Siemens Medical Systems

Siemens has benefited from a long-time investment in CPS Innovations, its joint venture with CTI Molecular Imaging. An advanced scintillator and faster electronics, provided by CPS, have allowed the company to produce one of the most evolved PET systems. Siemens has returned the favor to CTI, providing its multidetector CT scanners for integration into that company's PET/CTs. Siemens' own line of PET/CT scanners, called biograph, gained a new family member at the RSNA meeting, and its flagship capabilities were enhanced.

  • A six-slice CT setup joined two- and 16-slice configurations of the biograph.
  • Hi-Rez, an advanced form of LSO crystal technology and Pico-3D electronics (see CTI Molecular Imaging) were presented as optimizing signal and lesion detectability.
  • Leonardo, Siemens' workstation, was enhanced with imaging applications, including workflow improvements and CT applications addressing radiation therapy planning and lung analysis.

Toshiba America Medical Systems

A strategic alliance with Siemens provides the cornerstone for Toshiba's t.cam variable-angle, dual-detector gamma camera, as well as the e.soft Signature Series workstation. Toshiba's e.soft version 3.0 for nuclear medicine was introduced with workflow enhancements and 3D imaging tools.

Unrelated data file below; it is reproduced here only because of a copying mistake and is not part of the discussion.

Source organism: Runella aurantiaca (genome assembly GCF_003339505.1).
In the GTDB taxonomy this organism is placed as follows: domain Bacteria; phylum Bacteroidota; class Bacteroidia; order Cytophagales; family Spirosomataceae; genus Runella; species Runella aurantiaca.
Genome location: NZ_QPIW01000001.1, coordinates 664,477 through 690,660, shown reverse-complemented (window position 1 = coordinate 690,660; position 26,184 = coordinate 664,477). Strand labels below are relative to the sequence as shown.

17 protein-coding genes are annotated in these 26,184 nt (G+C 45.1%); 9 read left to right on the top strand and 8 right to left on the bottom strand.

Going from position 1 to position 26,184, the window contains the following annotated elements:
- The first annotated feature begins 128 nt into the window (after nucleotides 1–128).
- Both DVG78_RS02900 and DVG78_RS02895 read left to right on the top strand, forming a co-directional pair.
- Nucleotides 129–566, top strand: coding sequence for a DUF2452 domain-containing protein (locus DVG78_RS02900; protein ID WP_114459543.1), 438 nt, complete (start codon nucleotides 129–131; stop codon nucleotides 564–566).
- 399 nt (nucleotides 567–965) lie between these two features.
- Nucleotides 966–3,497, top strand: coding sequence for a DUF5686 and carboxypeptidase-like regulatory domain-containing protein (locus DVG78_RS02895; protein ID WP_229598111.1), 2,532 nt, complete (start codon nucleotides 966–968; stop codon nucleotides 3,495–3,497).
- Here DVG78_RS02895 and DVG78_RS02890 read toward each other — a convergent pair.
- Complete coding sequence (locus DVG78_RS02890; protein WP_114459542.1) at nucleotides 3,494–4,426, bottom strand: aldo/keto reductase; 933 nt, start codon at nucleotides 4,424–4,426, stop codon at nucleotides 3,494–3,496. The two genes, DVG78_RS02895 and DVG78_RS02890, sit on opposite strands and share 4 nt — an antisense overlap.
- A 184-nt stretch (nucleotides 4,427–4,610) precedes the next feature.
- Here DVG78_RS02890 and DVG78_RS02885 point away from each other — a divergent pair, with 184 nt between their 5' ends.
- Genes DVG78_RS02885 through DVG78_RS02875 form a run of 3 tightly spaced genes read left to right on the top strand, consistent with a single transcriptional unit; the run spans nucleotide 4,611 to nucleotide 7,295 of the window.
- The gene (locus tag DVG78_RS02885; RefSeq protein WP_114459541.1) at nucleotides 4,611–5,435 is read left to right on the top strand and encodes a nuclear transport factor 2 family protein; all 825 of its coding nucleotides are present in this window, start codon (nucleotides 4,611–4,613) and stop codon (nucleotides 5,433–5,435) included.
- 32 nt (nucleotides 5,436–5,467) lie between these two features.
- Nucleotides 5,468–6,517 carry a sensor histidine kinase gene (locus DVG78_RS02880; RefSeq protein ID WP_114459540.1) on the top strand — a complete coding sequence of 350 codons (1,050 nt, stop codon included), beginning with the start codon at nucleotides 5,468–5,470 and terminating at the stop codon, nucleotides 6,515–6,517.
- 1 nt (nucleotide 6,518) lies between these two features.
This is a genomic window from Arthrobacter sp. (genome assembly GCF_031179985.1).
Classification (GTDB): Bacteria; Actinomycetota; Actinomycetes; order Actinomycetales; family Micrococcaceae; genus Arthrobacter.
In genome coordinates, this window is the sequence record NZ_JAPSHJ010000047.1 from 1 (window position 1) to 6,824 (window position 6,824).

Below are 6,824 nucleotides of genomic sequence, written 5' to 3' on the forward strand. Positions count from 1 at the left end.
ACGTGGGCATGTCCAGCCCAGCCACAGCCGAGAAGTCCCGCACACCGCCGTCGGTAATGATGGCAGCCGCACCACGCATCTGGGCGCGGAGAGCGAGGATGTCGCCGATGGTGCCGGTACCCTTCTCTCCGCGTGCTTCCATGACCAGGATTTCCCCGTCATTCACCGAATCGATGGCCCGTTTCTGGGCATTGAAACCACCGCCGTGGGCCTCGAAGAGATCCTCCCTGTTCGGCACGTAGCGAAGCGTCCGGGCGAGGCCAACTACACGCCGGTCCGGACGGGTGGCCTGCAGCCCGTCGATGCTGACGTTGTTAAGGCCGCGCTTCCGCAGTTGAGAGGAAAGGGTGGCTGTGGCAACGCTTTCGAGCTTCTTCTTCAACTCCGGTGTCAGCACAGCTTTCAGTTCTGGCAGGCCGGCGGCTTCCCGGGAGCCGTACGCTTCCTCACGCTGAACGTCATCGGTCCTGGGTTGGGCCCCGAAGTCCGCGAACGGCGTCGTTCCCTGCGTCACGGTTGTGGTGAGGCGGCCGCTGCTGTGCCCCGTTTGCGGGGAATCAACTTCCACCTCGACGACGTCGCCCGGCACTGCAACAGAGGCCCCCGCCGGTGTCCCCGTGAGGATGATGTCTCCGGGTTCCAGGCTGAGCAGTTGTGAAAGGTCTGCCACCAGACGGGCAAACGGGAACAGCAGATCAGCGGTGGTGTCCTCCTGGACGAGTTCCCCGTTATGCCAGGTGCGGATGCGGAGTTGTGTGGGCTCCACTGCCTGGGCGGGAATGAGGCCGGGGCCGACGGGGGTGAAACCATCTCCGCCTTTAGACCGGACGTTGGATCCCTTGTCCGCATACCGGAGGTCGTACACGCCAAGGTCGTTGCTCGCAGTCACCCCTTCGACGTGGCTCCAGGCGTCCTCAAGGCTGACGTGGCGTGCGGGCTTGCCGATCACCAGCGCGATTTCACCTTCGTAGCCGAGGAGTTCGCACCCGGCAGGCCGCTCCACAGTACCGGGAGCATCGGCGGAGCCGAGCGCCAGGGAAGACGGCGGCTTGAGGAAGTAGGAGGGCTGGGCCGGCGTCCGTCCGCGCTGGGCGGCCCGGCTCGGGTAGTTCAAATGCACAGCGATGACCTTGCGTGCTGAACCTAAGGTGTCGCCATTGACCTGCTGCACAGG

• Fusion Slice Display manages data sets of different matrix sizes, while Matrix Transformation serves as an image rendering technique to display the data.
  • 3D processing options include Flash 3D general and cardiac, CT attenuation correction, and advanced image fusion with syngo 3D.
  • A dual-monitor option on t.cam allows the connection of two flat-panel monitors to an e.soft postprocessing workstation. Also optional is the Clinical Wizard, designed to help create and set up basic workflows for t.cam.